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Home / How To / Timeless Classics / Lionel set no. 2190W, a Santa Fe passenger outfit from 1952

Lionel set no. 2190W, a Santa Fe passenger outfit from 1952

By Roger Carp | April 28, 2022

The streamlined Super Speedliner launched a great tradition of passenger train sets

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Lionel set no. 2190W

During the holiday season of 1952, Lionel introduced outfit no. 2190W, also known as the Super Speedliner, at the top of its O gauge lineup for the year. That magnificent four-car passenger set featured the iconic nos. 2343 Santa Fe F3 powered and unpowered A units on the point. They pulled a couple of the gleaming Pullman coaches plus a dome car, and an observation.

Lionel set no. 2190W
Lionel set no. 2190W crowned the cataloged line released for 1952. Known as the Super Speedliner, this four-car passenger has earned raves since its introduction. Striking no. 2343 Santa Fe F3 A units led the way, with the brand-new no. 2500-series extruded aluminum streamliners right behind them.

It would be no exaggeration to say that toy train enthusiasts of all ages had been waiting eagerly for Lionel to release such a train. Ever since the first Santa Fe F3s were announced in the catalog printed for consumers in the autumn of 1948, youngsters and adults alike had dreamed of being able to recreate in miniature the Super Chief or another of the Santa Fe’s streamliner trains.

Unfortunately for O gauge modelers, Lionel didn’t have near-scale replicas of any of the extruded aluminum streamliners then being added to the rosters of full-size railroads across the U.S. The toy company used the new nos. 2333 Santa Fe F3 A-A combination to pull deluxe freight sets.

About all someone buying the Santa Fe beauties could do was to go out to acquire the near-scale streamlined passenger cars being put on the market by American Model Toys, a small yet dynamic firm based in Auburn, Ind. It offered several different models, including a baggage car, coaches, a diner, a dome car, a combination car, and an observation, all with authentic Santa Fe nameplates. Best of all, the trucks and couplers were compatible with what Lionel manufactured.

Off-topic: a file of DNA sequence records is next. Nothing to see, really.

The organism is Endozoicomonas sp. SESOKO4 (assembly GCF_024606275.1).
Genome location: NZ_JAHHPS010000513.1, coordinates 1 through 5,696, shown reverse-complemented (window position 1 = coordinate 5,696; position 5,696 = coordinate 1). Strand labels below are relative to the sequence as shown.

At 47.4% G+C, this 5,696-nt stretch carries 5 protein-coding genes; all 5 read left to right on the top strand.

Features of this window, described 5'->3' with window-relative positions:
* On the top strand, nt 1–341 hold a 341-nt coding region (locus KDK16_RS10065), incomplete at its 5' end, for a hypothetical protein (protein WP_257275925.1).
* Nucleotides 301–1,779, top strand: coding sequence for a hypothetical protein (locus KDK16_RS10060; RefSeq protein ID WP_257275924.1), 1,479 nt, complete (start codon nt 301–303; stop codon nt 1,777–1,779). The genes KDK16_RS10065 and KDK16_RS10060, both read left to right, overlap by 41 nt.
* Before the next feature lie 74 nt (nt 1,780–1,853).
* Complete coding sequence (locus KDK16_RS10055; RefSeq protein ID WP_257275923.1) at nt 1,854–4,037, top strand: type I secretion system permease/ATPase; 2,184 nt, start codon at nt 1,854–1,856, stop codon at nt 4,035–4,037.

Decision makers at Lionel’s headquarters and its factory quickly became aware of what AMT was doing and realized they had to respond to the upstart before more sales were lost. Plans were made, beginning around 1950, for Lionel to develop its own group of O gauge streamlined cars that could be matched with the Santa Fe F3s or, presumably, their New York Central comrades (no. 2333).

Whatever delays resulted from the outbreak of the Korean Conflict in June of 1950 had been resolved by the end of the next year. The advance catalog printed in the initial weeks of 1952 showed the brand-new extruded-aluminum cars about to inaugurate the no. 2500 series. Curiously, they had nameplates, not for the Santa Fe or one of its crack trains, but instead for the California Zephyr.

Introduced in March of 1949, the California Zephyr – promoted as “The Most Talked About Train in America” – carried passengers between Chicago, Ill., and Oakland, Calif., via three railroads: the Chicago, Burlington & Quincy; the Denver & Rio Grande Western; and the Western Pacific.

Lionel didn’t yet catalog any locomotives with the name or herald of the Burlington or the Rio Grande. However, its line for 1952 contained a third road name for the popular F3: the no. 2345 Western Pacific. Possibly, sales executives envisioned packing the new A-A duo with the streamlined passenger cars to allow O gaugers to purchase a miniature version of the California Zephyr.

Minds evidently changed during the months between the time the advance catalog was issued and the consumer catalog came out because the latter showed the three streamliners with nameplates stating they belonged to Lionel Lines. Traces of the California Zephyr had vanished, probably because they identified the train with an actual one associated with the Midwest and West. Better, the men at the top likely concluded, to appeal to enthusiasts everywhere with the generic Lionel Lines.

Thus emerged the 2190W outfit, an immediate classic when it arrived in stores for the holiday season of 1952 with a mind-boggling retail price of $89.50 (adjusted for inflation, that’s about $950 today). Interestingly, the four passenger cars carried specific names and not those from the Santa Fe. To the contrary, the nos. 2531 Silver Dawn observation, 2532 Silver Range Astra Dome, 2533 Silver Cloud Pullman, and 2534 Silver Bluff Pullman brought to mind their full-size kin being operating by the CB&Q. Yes, the link with the California Zephyr failed to be totally erased. Lionel used those names throughout the 1950s.

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